International pen pals meet for the first time
KANNAPOLIS — Kay Baker could hardly contain her excitement Saturday when a car quietly pulled into her driveway.
“They’re here?” Kay asked her husband Mark. “Are you sure?”
The car’s passengers had just stepped out onto the lawn of the Bakers’ Kannapolis residence.
“Get my camera,” Kay said. “Oh my God.”
Kay rushed outside, quickly pushing open her front door to hug a friend she hadn’t met in person before.
Mark grinned from ear to ear as he watched his wife embrace Ruzica Sadowski, who lives in France. Ruzica and her husband Jean Pierre were in the midst of a vacation on the East Coast and specifically planned stop in Kannapolis to visit on old friend.
Kay was first introduced to Ruzica during her senior year of high school — 1975 to 1976 — at A.L. Brown. Kay was taking her second year of French. He teacher asked students if any of them wanted a pen pal. Kay was one of the few who volunteered. Kay and Ruzica were matched.
Ruzica said she chose an American pen pal because her great grandfather had moved to the United States in the early 1900s for a job.
For several years the pair would write each other letters. It took two to three weeks for the letters to arrive and about six weeks to get a response, but the excitement never faded.
Kay said they talked about fairly normal things — life events, bands, movies and anything else that might be relevant. By today’s standards, the letters were quite long — three or four pages in some cases. The pair also sent each other pictures, postcards and mementos of home.
Kay tried to write in French and Ruzica tried to write in English.
“I was always excited to read and open the letters,” Ruzica said. “There was always excitement just to see United States on the letter.”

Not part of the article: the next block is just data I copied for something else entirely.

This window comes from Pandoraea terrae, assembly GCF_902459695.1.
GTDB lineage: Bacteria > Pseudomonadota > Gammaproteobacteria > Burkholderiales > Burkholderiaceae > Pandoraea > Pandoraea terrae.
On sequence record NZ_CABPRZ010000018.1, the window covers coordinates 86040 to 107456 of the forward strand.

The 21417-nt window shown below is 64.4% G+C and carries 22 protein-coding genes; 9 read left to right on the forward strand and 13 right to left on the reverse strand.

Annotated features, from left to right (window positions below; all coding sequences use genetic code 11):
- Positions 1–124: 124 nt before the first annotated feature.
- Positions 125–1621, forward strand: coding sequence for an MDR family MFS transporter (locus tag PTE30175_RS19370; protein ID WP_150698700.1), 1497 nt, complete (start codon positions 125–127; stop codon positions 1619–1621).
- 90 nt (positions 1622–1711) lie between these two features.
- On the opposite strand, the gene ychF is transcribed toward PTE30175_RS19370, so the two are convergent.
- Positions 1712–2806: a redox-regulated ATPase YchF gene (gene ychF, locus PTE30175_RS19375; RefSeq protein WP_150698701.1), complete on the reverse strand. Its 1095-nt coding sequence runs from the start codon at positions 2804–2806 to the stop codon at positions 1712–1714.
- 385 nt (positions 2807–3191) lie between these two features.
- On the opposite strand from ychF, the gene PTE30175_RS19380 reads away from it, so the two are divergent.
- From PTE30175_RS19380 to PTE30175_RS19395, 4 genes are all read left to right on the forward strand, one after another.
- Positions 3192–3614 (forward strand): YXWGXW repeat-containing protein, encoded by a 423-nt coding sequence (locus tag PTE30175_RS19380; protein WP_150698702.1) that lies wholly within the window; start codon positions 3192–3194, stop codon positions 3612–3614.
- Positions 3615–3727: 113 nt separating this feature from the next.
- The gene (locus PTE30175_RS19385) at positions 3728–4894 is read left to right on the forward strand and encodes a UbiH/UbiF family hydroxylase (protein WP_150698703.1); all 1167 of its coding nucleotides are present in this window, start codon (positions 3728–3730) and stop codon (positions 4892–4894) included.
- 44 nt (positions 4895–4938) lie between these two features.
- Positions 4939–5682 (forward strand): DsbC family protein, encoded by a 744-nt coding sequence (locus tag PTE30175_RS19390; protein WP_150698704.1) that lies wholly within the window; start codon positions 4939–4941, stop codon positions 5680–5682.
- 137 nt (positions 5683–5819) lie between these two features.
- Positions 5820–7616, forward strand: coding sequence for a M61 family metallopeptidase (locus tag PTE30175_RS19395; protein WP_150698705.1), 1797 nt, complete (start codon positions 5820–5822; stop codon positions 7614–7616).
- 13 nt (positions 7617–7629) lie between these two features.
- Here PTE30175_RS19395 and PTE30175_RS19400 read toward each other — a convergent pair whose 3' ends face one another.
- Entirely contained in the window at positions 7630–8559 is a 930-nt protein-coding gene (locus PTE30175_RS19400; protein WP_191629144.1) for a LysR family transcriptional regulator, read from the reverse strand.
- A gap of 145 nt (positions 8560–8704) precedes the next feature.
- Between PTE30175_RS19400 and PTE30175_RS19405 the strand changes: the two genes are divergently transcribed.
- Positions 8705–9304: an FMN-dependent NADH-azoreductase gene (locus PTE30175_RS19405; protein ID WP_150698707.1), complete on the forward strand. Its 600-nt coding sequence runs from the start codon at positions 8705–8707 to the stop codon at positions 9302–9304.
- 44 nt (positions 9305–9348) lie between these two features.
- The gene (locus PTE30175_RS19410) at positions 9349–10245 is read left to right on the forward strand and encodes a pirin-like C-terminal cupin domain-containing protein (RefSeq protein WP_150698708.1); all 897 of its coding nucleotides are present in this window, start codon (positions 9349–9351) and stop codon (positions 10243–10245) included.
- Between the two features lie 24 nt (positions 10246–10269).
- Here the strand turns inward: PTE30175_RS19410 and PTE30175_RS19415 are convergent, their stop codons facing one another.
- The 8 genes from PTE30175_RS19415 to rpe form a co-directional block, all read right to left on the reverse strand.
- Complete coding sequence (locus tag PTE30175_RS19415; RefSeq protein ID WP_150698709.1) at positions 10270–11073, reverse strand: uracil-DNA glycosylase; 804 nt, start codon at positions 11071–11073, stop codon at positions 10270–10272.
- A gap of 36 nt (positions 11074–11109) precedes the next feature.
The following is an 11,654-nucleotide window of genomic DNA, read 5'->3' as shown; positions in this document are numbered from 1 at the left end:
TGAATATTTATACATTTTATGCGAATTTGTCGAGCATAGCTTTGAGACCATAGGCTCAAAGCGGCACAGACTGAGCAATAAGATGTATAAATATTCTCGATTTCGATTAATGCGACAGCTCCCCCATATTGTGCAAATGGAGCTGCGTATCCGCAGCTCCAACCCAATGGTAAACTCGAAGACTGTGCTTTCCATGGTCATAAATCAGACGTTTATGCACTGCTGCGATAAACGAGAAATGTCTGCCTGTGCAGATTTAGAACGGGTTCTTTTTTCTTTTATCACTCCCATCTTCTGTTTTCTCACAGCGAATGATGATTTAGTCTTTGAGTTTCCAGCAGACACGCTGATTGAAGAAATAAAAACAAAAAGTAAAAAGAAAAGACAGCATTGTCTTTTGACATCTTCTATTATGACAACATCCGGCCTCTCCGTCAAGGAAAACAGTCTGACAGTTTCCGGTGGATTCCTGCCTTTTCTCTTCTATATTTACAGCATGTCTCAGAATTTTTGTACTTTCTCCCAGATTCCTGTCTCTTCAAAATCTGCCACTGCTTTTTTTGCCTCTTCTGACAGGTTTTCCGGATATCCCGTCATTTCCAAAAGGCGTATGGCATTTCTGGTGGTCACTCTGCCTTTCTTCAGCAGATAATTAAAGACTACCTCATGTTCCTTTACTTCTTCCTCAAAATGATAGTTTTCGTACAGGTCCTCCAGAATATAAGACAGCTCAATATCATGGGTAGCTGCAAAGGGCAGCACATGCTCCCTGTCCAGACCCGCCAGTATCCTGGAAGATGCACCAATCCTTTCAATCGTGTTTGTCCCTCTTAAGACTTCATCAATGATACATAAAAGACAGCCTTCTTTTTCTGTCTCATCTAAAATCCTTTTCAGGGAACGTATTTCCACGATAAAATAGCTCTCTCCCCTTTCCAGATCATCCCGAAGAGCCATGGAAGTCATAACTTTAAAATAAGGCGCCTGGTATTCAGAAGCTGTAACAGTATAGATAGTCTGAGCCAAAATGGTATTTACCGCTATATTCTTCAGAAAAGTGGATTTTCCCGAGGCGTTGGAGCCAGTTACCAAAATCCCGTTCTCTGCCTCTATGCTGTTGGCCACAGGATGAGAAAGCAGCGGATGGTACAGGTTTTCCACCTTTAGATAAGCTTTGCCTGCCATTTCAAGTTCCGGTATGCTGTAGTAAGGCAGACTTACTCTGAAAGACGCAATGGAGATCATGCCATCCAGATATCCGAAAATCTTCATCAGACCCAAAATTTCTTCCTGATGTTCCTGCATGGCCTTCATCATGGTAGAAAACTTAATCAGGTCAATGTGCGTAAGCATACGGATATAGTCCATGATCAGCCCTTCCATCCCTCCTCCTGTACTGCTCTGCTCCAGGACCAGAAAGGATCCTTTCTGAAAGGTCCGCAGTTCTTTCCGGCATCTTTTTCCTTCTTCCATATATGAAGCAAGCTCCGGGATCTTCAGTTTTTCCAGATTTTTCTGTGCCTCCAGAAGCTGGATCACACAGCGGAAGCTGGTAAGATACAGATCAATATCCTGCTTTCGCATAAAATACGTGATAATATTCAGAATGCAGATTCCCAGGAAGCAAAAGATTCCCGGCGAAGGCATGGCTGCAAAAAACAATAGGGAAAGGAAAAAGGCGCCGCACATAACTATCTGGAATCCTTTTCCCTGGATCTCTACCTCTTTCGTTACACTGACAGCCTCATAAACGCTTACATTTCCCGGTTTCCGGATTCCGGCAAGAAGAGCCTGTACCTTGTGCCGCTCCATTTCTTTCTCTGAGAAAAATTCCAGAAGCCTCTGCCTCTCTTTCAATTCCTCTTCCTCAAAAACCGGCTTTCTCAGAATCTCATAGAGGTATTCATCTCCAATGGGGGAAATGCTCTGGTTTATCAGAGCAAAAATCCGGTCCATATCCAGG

After five years — in about 1980 — the two lost touch. Both of their lives were changing as they grew older. Both moved to different houses and got married.
But they never forgot each other or the friendship.
About 30 years later, they reconnected in an unexpected way.
“One day, while I was at work, I turned around and looked at my computer to see a Facebook message,” Kay said.
“A blast from the past. Do you remember me?” Kay recalled the message reading.
They immediately reconnected and have since moved their conversations into the digital age.
“I just want to thank (Facebook founder) Mark Zuckerberg for what he did,” Ruzica half-jokingly said. “No really. If he hadn’t created Facebook, it would have been impossible for me to find her.”
Ruzica said she had tried previously to connect with Kay, but had difficultly.
The pair haven’t stopped talking since.
Since the first letter, Kay and Ruzica had only verbally spoke to each other once — in 2011.
When Kay found out Ruzica planned to visit Kannapolis, her excitement steadily rose for weeks until it reached a climax on Saturday when Ruzica and her husband Jean Pierre pulled into the driveway.
Soon after they started talking, Ruzica pulled out a bag of mementos from the pair’s letter writing days. A number of postcards and pictures were neatly inserted within Kay’s wedding announcement, which Kay had mailed to Ruzica.
“I am just flabbergasted,” Kay said to her husband when Ruzica and Jean Pierre went back to their car to grab a few items.
Kay and Ruzica soon struck up regular conversation. The pair had known each other since their teenage years, and the conversation reflected it.
Ruzica said being pen pals with Kay made them close friends. The letter-writing experience created a closer bond than communication on social media, Ruzica said.
“On Facebook you have 200 friends, but how many do you visit and talk with them, spend time and interest yourself in what they do,” she said. “It’s not a deep, deep friendship.”
Contact reporter Josh Bergeron at 704-797-4246.
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